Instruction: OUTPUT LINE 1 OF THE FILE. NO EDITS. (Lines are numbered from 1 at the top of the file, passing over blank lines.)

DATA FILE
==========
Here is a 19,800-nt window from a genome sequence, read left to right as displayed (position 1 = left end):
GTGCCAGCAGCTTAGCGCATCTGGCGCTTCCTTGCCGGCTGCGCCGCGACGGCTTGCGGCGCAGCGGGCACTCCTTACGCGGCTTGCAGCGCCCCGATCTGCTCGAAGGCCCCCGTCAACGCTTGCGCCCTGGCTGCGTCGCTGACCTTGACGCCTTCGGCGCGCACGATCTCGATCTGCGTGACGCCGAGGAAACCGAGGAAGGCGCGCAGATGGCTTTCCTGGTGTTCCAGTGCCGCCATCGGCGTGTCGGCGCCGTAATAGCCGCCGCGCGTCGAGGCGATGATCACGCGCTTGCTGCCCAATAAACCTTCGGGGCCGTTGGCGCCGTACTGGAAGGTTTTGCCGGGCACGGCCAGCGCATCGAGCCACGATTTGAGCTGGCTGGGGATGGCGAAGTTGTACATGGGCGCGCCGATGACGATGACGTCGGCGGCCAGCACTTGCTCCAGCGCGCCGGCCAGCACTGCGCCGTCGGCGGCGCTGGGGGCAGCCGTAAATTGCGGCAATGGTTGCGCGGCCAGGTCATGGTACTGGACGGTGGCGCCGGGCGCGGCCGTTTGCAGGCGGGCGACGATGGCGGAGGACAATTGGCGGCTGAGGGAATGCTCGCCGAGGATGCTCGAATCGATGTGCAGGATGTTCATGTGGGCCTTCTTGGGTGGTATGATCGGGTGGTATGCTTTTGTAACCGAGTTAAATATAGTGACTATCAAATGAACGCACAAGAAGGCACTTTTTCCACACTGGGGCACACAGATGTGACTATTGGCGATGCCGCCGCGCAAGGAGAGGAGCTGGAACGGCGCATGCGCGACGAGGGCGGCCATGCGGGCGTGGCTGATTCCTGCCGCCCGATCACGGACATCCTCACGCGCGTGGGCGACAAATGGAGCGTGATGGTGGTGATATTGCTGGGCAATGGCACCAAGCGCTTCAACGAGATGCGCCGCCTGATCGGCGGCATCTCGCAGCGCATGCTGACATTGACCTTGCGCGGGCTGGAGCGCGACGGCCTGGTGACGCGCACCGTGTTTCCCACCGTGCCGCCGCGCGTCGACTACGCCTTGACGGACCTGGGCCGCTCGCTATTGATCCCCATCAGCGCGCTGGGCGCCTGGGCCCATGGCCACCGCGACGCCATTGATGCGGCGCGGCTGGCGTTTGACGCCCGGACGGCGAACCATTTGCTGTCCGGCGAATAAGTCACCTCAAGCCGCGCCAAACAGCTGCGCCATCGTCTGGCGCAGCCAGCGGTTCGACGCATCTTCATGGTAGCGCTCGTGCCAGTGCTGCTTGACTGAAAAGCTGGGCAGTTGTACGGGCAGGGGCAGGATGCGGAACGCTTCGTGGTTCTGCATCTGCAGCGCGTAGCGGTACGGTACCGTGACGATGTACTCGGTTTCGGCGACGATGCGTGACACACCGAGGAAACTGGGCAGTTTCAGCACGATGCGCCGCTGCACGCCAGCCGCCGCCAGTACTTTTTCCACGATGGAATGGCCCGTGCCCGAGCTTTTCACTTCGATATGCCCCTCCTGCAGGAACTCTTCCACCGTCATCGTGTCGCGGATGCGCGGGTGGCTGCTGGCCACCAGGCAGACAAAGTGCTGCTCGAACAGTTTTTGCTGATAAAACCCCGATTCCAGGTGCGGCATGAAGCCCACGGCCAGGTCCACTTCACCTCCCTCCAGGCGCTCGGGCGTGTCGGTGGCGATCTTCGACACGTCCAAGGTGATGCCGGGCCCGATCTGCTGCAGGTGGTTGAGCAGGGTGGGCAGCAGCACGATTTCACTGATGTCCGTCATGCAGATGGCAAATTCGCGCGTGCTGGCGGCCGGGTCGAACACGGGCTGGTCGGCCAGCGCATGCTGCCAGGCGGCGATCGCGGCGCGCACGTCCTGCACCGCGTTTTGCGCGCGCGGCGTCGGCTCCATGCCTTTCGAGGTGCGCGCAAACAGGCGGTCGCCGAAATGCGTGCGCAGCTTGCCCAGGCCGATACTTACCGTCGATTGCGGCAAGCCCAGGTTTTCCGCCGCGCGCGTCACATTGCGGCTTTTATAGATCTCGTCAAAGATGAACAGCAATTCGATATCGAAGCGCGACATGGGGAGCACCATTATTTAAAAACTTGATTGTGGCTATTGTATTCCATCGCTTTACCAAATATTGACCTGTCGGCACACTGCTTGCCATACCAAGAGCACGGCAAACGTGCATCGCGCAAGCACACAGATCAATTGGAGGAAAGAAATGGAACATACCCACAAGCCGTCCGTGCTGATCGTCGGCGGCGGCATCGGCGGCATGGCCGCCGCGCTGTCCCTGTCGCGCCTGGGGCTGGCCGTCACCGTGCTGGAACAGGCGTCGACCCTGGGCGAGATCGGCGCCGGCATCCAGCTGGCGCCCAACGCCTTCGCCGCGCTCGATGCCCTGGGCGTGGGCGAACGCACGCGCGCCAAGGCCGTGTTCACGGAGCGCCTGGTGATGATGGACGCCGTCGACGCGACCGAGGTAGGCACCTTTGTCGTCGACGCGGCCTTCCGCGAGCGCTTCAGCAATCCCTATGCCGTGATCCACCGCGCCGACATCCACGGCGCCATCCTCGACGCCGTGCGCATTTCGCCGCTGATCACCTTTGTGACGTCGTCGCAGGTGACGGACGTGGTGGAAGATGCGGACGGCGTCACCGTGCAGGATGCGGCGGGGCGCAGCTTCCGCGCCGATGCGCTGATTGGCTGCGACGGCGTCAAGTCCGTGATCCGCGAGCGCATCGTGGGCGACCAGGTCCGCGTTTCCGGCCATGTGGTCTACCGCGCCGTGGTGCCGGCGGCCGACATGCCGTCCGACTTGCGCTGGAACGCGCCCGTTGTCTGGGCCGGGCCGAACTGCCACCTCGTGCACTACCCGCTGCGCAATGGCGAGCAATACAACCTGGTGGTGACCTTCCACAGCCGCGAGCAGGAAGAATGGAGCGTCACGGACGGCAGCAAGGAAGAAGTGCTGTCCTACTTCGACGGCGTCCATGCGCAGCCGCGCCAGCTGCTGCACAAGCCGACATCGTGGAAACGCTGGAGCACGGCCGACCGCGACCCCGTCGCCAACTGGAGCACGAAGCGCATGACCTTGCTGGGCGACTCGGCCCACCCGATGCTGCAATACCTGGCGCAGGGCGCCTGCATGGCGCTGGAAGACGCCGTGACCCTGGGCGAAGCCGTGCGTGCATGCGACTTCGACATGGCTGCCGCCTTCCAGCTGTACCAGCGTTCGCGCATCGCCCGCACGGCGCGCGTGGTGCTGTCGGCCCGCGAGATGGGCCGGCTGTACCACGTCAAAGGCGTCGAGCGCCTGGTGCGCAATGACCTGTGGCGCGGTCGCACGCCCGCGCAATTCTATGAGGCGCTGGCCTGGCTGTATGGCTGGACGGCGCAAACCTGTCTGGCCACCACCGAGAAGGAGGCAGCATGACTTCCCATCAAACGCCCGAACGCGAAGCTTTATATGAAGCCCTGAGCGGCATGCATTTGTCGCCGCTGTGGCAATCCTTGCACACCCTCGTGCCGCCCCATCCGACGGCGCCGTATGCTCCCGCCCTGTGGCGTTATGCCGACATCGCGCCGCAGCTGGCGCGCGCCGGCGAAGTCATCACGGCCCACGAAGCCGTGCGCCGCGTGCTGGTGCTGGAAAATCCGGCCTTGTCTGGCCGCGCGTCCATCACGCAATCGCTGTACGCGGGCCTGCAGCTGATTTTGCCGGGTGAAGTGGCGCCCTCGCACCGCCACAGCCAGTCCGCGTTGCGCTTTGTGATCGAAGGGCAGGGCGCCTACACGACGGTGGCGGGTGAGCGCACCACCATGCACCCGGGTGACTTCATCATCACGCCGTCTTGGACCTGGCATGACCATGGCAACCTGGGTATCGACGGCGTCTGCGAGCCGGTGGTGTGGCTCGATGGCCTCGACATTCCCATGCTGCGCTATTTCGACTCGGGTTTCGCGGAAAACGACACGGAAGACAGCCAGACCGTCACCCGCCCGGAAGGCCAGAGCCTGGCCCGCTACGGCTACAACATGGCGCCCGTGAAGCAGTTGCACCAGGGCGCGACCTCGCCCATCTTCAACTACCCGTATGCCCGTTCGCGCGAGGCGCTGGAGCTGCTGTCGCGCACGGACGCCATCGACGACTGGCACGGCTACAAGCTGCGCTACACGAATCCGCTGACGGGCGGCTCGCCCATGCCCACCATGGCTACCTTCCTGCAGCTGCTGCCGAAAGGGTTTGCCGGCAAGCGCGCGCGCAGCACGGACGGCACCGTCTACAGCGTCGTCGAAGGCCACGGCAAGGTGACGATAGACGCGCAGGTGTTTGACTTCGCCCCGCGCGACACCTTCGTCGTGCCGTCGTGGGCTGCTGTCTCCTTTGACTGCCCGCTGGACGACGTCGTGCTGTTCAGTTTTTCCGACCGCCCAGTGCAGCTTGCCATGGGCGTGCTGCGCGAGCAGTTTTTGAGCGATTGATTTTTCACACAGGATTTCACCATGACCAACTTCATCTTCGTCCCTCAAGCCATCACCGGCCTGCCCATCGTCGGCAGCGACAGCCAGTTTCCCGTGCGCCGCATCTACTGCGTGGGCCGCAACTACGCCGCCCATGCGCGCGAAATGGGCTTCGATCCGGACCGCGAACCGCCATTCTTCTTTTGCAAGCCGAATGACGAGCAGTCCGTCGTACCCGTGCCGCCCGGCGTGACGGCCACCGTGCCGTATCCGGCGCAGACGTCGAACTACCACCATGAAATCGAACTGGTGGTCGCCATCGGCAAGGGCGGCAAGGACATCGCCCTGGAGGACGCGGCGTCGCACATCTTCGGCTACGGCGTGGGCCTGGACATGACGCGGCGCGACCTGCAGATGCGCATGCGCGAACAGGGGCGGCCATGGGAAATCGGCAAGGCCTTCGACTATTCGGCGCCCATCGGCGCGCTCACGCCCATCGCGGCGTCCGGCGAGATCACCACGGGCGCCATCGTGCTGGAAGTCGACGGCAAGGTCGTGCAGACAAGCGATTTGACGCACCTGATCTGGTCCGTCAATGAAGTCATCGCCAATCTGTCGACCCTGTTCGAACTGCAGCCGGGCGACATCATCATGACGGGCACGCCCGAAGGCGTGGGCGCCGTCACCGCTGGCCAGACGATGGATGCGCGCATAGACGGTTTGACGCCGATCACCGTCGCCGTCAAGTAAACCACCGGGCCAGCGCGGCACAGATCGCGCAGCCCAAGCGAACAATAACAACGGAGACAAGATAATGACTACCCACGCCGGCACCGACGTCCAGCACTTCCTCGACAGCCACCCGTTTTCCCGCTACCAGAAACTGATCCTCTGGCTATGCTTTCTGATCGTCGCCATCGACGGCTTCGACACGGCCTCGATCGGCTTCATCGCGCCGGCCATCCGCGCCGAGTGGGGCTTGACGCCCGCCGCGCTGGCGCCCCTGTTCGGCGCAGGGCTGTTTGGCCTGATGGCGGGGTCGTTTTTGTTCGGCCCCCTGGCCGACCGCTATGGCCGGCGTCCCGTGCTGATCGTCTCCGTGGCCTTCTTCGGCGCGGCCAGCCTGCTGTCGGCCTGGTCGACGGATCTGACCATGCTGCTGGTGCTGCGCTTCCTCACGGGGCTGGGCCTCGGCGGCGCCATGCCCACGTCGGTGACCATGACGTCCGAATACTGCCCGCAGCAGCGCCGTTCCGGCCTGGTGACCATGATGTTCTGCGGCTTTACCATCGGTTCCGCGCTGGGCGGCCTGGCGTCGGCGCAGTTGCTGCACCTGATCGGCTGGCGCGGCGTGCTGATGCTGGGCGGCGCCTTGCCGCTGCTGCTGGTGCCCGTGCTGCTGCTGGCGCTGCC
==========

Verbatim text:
Here is a 19,800-nt window from a genome sequence, read left to right as displayed (position 1 = left end):